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It wasn’t English

December 08, 2017

AT the inaugural session of its 70th anniversary conference, the Pakistan Institute of International Affairs, Karachi, did us proud when the proceedings were conducted in Urdu. It was a pleasure to hear chaste Urdu perfectly articulated at an occasion not dominated by our Urdu litterateurs.

I was told that this was at the suggestion of President Mamnoon Hussain who was the chief guest. Masuma Hasan, the chairperson of the institute, confirmed it, adding that it was her idea as well. Urdu is Pakistan’s national language, so no one should challenge Masuma’s decision. However, the smooth sailing at the PIIA function made me wonder why the demand for other provincial languages being given the same constitutional status cannot be considered favourably.

To my surprise, a retired Urdu-speaking ambassador expressed his disapproval at the use of Urdu on this occasion. His argument was that today English is the language of international diplomacy and it ill behoves an institution of national standing to use Urdu in a formal gathering with foreigners present.

“I could see the bored looks on their faces,” he remarked. That further amazed me because arrangements had been made for simultaneous interpretation, and headphones were being passed around for those who needed them.

English is destroying our education system.

To argue about the language in which the proceedings were conducted is meaningless in this context. True, English is more useful in bilateral negotiations when both sides understand its nuances and idioms. But on an occasion like the inaugural session of the PIIA’s conference, no such exchange of views is involved. So our own language is best suited. What was there to be ashamed of in having interpreters convey the symbolic message for the benefit of those who were not familiar with the Urdu language?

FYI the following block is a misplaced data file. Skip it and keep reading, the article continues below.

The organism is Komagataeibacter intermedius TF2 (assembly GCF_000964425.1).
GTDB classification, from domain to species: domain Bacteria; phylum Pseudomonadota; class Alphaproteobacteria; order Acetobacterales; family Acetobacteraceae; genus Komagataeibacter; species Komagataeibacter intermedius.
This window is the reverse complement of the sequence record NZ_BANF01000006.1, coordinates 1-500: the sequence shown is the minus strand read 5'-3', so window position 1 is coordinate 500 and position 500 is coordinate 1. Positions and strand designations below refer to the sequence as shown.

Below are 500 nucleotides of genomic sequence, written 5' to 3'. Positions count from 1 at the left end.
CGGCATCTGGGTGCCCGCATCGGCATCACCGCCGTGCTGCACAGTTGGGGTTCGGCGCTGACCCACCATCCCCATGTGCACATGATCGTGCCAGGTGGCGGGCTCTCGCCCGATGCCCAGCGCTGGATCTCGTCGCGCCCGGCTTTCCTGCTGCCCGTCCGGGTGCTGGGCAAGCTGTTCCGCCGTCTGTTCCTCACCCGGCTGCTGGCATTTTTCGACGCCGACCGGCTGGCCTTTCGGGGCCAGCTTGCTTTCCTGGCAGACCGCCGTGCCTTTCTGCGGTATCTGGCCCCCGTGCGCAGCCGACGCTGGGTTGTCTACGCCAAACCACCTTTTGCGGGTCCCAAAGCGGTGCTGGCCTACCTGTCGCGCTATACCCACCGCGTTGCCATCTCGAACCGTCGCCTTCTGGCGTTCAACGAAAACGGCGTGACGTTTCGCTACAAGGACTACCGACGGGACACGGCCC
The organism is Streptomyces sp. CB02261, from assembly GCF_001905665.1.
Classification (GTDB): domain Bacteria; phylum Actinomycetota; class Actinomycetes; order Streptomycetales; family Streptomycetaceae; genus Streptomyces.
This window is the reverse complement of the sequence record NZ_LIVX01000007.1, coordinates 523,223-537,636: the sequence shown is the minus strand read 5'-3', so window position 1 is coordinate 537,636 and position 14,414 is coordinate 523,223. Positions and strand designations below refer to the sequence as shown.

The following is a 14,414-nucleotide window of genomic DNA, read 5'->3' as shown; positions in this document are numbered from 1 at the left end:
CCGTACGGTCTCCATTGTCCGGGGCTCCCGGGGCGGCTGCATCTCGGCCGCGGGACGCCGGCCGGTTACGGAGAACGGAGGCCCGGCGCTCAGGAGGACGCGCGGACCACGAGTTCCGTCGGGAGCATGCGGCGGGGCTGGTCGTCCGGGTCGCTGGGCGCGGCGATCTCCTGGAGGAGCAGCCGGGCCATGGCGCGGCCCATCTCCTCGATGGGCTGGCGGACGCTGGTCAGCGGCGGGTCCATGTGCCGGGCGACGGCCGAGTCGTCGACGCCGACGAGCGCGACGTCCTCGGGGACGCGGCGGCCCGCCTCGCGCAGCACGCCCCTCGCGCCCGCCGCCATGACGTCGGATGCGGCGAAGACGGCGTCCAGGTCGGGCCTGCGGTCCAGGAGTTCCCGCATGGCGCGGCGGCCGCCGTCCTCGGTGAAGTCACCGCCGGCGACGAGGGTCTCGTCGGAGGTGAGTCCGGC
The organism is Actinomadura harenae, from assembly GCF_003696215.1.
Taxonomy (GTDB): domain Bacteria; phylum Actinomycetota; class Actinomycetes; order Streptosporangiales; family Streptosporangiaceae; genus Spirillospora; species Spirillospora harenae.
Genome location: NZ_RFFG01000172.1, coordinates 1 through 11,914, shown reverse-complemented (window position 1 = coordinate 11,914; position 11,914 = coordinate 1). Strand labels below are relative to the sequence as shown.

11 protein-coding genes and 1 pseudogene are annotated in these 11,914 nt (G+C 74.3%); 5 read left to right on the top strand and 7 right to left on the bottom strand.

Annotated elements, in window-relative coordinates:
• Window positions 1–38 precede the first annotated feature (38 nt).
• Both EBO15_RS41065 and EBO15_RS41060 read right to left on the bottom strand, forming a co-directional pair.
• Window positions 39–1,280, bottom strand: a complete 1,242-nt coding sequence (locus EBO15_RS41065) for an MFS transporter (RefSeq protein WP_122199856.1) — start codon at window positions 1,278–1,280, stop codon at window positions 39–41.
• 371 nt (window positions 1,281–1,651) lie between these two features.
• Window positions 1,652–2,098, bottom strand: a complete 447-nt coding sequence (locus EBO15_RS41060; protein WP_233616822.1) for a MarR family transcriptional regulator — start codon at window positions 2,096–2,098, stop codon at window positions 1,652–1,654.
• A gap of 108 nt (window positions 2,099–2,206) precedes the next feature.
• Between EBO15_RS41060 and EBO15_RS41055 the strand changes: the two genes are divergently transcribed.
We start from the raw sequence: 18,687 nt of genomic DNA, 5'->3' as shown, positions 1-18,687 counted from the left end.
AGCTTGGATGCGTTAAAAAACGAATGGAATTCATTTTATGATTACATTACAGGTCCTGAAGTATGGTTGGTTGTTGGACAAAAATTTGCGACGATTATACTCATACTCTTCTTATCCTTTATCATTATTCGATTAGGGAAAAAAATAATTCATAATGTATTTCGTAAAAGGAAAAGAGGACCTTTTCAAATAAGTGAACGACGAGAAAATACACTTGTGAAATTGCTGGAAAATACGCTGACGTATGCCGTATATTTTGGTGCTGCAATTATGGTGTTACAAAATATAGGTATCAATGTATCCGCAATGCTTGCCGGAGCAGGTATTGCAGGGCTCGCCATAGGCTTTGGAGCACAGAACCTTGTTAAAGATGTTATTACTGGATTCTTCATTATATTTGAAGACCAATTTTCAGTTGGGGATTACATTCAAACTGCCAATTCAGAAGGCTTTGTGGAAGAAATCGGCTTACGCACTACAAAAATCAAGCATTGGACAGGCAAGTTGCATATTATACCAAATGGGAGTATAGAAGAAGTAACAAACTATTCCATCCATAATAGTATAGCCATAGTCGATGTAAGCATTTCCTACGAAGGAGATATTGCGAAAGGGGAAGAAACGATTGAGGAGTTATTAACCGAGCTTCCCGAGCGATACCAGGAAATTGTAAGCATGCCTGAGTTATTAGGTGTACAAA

The fact is that we are obsessed with English to an irrational extent. A fortnight earlier, at a language conference at Sindh University, Hyderabad, it was reported in this paper that “scholars had urged the youth to learn English to survive and progress in a competitive, fast-paced and challenging world”.

One would not argue with the suggestion that English facilitates the youth to get ahead in a globalised world. But we must recognise that we also have people who can contribute to society and the economy without being fluent in it. I know many young men whose expertise in computer programming and internet technology is excellent though their competence in English is perfunctory — just enough to comprehend technical literature on the subject (which I can’t).

Should they be penalised for their incompetence in English? Yet English has been made the ‘gatekeeper’ in our education system — to use the term used by Maleeha Sattar, a lecturer at Iqra University, Islamabad — when we cannot even teach the language properly to all our students.

As a result, English is not only destroying our indigenous languages which stand in danger of becoming extinct, it is also undermining our education system and intensifying the class divide in our society.

In the course of her MPhil research, Maleeha Sattar found that by making English a compulsory subject that must be cleared in school-leaving examinations across the country, the authorities marginalise a large number of students. Mainly from the underprivileged classes, they fail the compulsory English exam. According to her data obtained from the Board of Intermediate and Secondary Education, Rawalpindi, for the last five years, nearly a third of students on average failed compulsory English every year. They cannot proceed further in their education which affects their future prospects.

A speaker at the Hyderabad conference, Dr Asantha Attanayake, a professor of English at Colombo University, identified another problem that English poses. The unrealistic expectations set by the ‘brown sahibs’ for students in terms of accent, elocutionary standards and usage can push many behind.

But Sri Lanka has made adjustments to prevent students from being disadvantaged on account of English. Asantha told me that it is mandatory for all students to appear for the English paper in their General Certificate Examination (Advanced Level). But they are not required to pass it to qualify as GCE (A/L) and can join diploma/certificate programmes. However, they must pass their English paper for admission to a university. Sri Lanka is also more sympathetic to the idea of young children starting their education in their home language which might be Sinhalese or Tamil. Some schools introduce English at the secondary level and that too “incrementally” (ie only for a few subjects).

The point to be noted is that in Pakistan many talented young people are losing out because they never got the opportunity to learn good English, that has been made the be all and end all of success in life. As for our perfect-English-speaking diplomats, one can ask them where have our foreign policy ‘successes’ taken Pakistan?

www.zubeidamustafa.com

Published in Dawn, December 8th, 2017